Don't worry, dude. I got your back.
The BBC has an interesting report today about a man who has an elaborate full-back tattoo that, though it's attached to his body, he's sold to an art collector. Yeah, that's one's hard to wrap your head around. Let's put in another way. The man, Tim Steiner, earned $161,000 from German art collector Rik Reinking for rights to the piece. As part of the deal Steiner is required to sit shirtless in a gallery three times a year as a piece of living art, which isn't a bad way to make extra cash, we suppose. Especially when some of the exhibitions have occurred at the Louvre in Paris, Civita di Bagnoregio in Rome, the Art Farm in Beijing, and the Museum of Old and New Art in Hobart, Tasmania.
And as befits all good art, the exhibitions will continue even posthumously. After Steiner shuffles off this mortal coil, Reinking takes full ownership of his skin, which will be removed so the tattoo can be framed and displayed. Some people, not surprisingly, have called the unusual arrangement ghoulish, but those people perhaps have no idea how strange modern art can get. Steiner, who sees himself as merely a temporary mounting for the tattoo, is happy, if not exactly eager, to be immortalized on museum walls. He considers tattooing the ultimate art form. “Painting on canvas is one thing,” he says, “painting on skin with needles is a whole other story.”
The creator of the piece, Belgian artist Wim Delvoye, would doubtless agree. He's known in inking circles, not only for tattooing humans, but also pigs, whose skins he peddles. So Steiner's sell-off of his ownhide isn't really new. The pigs may be getting the better deal, though. They get to root around in mud and slop to their heart's content until they die of old age. Steiner still presumably has to earn a living a somehow. He probably should have had the pigs' lawyer negotiate his agreement.
We like tattoo art, but this skinning business is obviously a practice that's legitimized by social status. Put someone's framed epidermis on your wall at home and you're anything from seriously weird to a psychopath/subject of a murder inquiry; hang it in a gallery and wine swilling upper crusty types call you a collector. But that's sort of an encapsulation of how the entire world works, isn't it? Rob an old lady at a cash machine and you're a thief; take away her pension and you're a politician. Heavy drug usage in the ghetto is a crime wave; heavy drug usage in suburbia is a public health problem. We can do this all day, but we'll move on.
Section of CIA trove of declassified material reveals research into psychic phenomena.
The Central Intelligence Agency has just published 800,000 formerly classified files online. The data dump, comprising some 13 million separate documents, isn't technically new. The files had been declassified years ago, but had only been available at the National Archives in Maryland, on only four computers tucked away at the back of the building which were accessible only during business hours. A freedom-of-information group called MuckRock sued the CIA and forced it to upload the collection, and the process took more than two years. Among the discoveries in the trove are documents related to the Stargate Project, which was tasked with examining psychic phenomena. A subset of those investigations involved celebrity paranormalist Uri Geller in 1973.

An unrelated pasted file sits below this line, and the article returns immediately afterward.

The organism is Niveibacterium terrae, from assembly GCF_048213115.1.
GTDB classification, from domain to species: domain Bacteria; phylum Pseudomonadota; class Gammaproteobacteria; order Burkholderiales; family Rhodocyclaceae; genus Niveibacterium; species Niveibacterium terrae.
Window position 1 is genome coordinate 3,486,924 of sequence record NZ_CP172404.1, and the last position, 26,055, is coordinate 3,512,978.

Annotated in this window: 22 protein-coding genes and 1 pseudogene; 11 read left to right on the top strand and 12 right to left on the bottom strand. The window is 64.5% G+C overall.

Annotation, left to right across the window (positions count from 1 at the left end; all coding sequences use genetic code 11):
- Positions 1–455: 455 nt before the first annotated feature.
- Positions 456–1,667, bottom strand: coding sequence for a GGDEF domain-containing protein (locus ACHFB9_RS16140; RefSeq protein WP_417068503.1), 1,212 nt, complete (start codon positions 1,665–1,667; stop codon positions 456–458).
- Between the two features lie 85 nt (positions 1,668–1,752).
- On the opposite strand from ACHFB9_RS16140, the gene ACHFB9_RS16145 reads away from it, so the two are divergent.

For those who don't know, Geller is a guy who used to show up on television programs like The Tonight Show and perform various paranormal tricks. His fame drew the roving gaze of the CIA, and they had him come in for a series of tests. No word on whether he had a choice in the matter. The testers ultimately reached the conclusion that Geller was legit, stating in the declassified dox that he had, “demonstrated his paranormal perceptual ability in a convincing and unambiguous manner.” How did they reach that conclusion? Through doubleblind experiments, one of which involved sealing Geller in a room, having a worker make a drawing, and asking Geller to recreate the drawing without having seen it. The images above and below show three of the original drawings, and Geller's eerily accurate renderings.
Geller made a nice career for himself finding hidden objects, bending spoons, and reproducing hidden sketches, but the really interesting part is he may have been a spy. In 2013, a BBC documentary titled The Secret Life of Uri Geller–Psychic Spy? claimed Geller worked for the CIA, was recruited by Mossad, and performed such missions as using only the power of his mind to erase floppy discs carried by KGB agents. Geller allegedly spent years in Mexico working as security for President José López Portillo, and the aforementioned documentary suggests he was also involved in some capacity in the famed Israeli hostage rescue in Entebbe, Uganda in 1976. It may take a few more CIA declassifications before we get to the bottom of all that.
Geller is still around at age seventy (looking about fifty, which might the most convincing evidence yet of his paranormal ability) and he still appears in news reports for antics such as purchasing Lamb Island, off the eastern coast of Scotland, which was the site of many witch trials, and for building a 12 foot-tall statue of a gorilla made from40,000 metal spoons. We aren't believers in psychic ability or any form of the paranormal. And we won't be unless we see evidence proving these realms exist. But the CIA said Geller was the real deal, so that's worth something. Of course, they also said Iraq had a nuclear weapons program, so maybe their opinion should be taken with a grain of salt.